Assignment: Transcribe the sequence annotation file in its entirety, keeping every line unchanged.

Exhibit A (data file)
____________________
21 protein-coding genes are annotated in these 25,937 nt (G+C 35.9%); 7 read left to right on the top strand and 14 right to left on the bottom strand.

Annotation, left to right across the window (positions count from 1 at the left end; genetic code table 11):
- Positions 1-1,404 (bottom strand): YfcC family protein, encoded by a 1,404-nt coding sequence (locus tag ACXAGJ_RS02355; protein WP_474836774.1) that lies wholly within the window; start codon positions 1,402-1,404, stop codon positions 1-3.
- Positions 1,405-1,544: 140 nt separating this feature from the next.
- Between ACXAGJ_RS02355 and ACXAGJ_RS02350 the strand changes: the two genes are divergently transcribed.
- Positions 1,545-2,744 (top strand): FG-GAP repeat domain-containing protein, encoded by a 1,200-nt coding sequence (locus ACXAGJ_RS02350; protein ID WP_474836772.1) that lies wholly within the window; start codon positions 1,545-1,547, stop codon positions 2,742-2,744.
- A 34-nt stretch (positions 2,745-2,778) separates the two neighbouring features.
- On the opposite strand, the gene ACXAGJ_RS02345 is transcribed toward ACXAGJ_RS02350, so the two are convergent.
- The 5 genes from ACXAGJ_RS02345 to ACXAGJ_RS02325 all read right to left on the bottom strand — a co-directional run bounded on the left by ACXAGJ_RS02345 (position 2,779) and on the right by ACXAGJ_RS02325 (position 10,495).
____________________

21 protein-coding genes are annotated in these 25,937 nt (G+C 35.9%); 7 read left to right on the top strand and 14 right to left on the bottom strand.

Annotation, left to right across the window (positions count from 1 at the left end; genetic code table 11):
- Positions 1-1,404 (bottom strand): YfcC family protein, encoded by a 1,404-nt coding sequence (locus tag ACXAGJ_RS02355; protein WP_474836774.1) that lies wholly within the window; start codon positions 1,402-1,404, stop codon positions 1-3.
- Positions 1,405-1,544: 140 nt separating this feature from the next.
- Between ACXAGJ_RS02355 and ACXAGJ_RS02350 the strand changes: the two genes are divergently transcribed.
- Positions 1,545-2,744 (top strand): FG-GAP repeat domain-containing protein, encoded by a 1,200-nt coding sequence (locus ACXAGJ_RS02350; protein ID WP_474836772.1) that lies wholly within the window; start codon positions 1,545-1,547, stop codon positions 2,742-2,744.
- A 34-nt stretch (positions 2,745-2,778) separates the two neighbouring features.
- On the opposite strand, the gene ACXAGJ_RS02345 is transcribed toward ACXAGJ_RS02350, so the two are convergent.
- The 5 genes from ACXAGJ_RS02345 to ACXAGJ_RS02325 all read right to left on the bottom strand — a co-directional run bounded on the left by ACXAGJ_RS02345 (position 2,779) and on the right by ACXAGJ_RS02325 (position 10,495).